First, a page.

Variable Refresh Rate Support Comes to NVIDIA’s GeForce Now Cloud Streaming Service

Today NVIDIA has brought variable refresh rate support to its GeForce Now cloud gaming service. The company initially promised variable refresh support on GeForce Now back in early January during CES, and has seemingly waited so that it could launch alongside GeForce Now Day Passes, which are also now available.

Variable refresh rate (VRR) technologies, including NVIDIA’s own G-Sync, have been around for around a decade now, and allow a monitor to synchronize its refresh rate to the instantaneous framerate of a game. This synchronization prevents screen tearing, when two or more frames are present on a display at the same time. Without a VRR technology, gamers either have to tolerate the visual incongruity of screen tearing or enable V-Sync, which solves screen tearing by locking the framerate to the refresh rate (or a fraction thereof). VRR became popular because V-Sync added latency and could depress framerates due to it effectively being a framerate limiter.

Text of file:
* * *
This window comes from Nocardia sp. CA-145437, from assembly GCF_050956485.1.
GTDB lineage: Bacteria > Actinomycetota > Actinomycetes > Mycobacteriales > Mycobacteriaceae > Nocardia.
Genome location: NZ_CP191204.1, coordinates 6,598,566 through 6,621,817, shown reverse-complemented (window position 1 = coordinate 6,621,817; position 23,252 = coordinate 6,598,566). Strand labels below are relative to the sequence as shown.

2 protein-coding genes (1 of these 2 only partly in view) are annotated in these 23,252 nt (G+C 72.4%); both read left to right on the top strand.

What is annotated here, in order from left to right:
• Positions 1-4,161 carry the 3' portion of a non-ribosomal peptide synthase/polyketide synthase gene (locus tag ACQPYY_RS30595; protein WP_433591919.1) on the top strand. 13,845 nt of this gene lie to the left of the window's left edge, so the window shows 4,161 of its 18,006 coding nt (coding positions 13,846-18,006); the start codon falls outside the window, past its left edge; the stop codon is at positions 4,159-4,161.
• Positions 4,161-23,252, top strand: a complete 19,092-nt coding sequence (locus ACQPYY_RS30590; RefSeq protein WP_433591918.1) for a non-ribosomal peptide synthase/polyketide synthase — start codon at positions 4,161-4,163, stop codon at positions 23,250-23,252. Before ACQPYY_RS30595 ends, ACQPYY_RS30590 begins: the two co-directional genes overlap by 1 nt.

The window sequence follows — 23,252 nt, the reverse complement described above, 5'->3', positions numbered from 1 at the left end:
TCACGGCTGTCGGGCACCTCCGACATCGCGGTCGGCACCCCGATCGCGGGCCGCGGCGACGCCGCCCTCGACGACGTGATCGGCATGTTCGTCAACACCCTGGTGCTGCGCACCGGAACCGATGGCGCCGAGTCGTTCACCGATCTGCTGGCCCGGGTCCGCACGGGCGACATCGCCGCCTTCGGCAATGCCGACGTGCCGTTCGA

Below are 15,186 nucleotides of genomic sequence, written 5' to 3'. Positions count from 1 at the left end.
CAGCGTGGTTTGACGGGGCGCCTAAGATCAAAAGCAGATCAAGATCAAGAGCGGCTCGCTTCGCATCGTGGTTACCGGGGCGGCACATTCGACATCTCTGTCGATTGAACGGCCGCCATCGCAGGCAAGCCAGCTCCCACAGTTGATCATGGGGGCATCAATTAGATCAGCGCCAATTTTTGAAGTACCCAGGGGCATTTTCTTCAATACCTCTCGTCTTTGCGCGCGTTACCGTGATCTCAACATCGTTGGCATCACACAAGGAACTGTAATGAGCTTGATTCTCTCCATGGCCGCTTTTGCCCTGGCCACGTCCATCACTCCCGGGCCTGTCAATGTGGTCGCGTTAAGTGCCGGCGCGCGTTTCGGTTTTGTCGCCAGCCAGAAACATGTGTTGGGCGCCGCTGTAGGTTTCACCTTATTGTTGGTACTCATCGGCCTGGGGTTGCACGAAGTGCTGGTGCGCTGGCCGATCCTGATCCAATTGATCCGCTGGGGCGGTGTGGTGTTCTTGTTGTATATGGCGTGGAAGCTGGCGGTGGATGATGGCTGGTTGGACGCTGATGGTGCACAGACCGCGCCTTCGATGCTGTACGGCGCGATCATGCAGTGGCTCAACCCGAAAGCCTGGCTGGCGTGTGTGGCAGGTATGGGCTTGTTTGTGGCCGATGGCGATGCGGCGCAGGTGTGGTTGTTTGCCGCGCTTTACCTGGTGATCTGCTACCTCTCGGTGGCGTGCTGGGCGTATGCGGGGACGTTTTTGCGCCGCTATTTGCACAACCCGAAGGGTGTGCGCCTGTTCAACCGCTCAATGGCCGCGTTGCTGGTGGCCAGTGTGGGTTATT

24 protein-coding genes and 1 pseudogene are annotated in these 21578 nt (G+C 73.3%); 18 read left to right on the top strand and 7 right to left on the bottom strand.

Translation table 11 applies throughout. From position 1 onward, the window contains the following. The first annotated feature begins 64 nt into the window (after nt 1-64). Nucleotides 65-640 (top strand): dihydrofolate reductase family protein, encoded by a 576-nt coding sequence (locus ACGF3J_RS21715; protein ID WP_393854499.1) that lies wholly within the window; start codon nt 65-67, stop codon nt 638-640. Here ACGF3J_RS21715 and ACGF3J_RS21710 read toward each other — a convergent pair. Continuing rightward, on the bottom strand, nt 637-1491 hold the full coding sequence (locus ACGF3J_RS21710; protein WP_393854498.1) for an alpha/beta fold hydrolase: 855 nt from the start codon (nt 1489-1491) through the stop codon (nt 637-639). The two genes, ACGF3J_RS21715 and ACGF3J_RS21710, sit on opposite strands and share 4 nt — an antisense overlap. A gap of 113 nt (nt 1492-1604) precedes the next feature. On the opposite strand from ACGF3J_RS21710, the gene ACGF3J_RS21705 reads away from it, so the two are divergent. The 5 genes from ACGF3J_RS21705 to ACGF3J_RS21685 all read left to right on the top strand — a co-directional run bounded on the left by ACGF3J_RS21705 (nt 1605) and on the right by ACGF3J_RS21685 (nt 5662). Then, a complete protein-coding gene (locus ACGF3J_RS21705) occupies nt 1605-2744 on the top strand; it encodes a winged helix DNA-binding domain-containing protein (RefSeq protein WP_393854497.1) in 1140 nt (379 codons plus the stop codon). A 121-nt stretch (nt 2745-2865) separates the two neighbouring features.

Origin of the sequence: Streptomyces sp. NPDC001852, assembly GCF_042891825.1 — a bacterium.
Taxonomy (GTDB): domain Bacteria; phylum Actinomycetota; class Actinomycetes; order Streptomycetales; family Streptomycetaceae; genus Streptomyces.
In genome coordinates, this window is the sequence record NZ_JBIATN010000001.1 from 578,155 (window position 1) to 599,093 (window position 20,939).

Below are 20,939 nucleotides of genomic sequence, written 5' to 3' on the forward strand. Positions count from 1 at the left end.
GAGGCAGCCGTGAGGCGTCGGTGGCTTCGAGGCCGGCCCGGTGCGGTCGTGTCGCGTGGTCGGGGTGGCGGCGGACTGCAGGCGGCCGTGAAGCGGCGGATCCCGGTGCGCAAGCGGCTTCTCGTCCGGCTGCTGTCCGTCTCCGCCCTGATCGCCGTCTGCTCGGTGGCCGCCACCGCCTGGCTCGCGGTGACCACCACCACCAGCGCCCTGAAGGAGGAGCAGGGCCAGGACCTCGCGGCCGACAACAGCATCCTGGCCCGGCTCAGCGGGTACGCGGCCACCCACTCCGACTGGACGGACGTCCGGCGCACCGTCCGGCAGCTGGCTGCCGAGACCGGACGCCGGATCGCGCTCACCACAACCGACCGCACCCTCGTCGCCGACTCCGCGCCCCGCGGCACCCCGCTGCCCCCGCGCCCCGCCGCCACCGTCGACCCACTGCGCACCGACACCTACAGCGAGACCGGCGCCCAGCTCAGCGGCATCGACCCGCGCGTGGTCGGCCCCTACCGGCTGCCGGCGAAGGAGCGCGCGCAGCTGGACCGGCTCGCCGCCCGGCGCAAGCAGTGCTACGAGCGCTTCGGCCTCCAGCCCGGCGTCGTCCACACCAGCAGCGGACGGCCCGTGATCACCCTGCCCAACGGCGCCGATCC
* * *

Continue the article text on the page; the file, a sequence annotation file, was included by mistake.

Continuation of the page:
Dubbed “Cloud G-Sync”, NVIDIA touts not only a screen tearing-free experience for GeForce Now thanks to variable refresh rate support, but also lower latency thanks to “varying the stream rate to the client, driving down total latency on Reflex-enabled games.” Prior to VRR’s debut on GeForce Now, users either had to enable V-Sync in-game, enable a stream-level V-Sync setting that had the benefit of not locking the game framerate, or accept screen tearing. GeForce Now Ultimate members will also be able to pair VRR with Reflex-powered 60 FPS and 120 FPS streaming modes.

According to NVIDIA’s technical documentation, variable refresh rate support on GeForce Now can work with both Mac and Windows PCs hooked up to a VRR-capable monitor. This includes G-Sync monitors on Windows, as well as VESA AdaptiveSync/FreeSync monitors, HDMI 2.1 VRR displays, and even Apple ProMotion displays, such as the panels built into their recent MacBook Pro laptops. The biggest compatibility hurdle at this time is actually on the GPU side of matters; Windows machines need an NVIDIA GPU to use VRR with GeForce Now. Intel and AMD GPUs are “not supported at this time.”

Although G-SYNC originally came out in 2013 and GeForce Now has been available since 2015, the two never intersected until now. It’s not clear why NVIDIA waited so long to bring G-Sync to GeForce Now; the company’s original announcement merely states “newly improved cloud G-SYNC technology goes even further,” implying that it wasn’t possible before but doesn’t exactly explain why.

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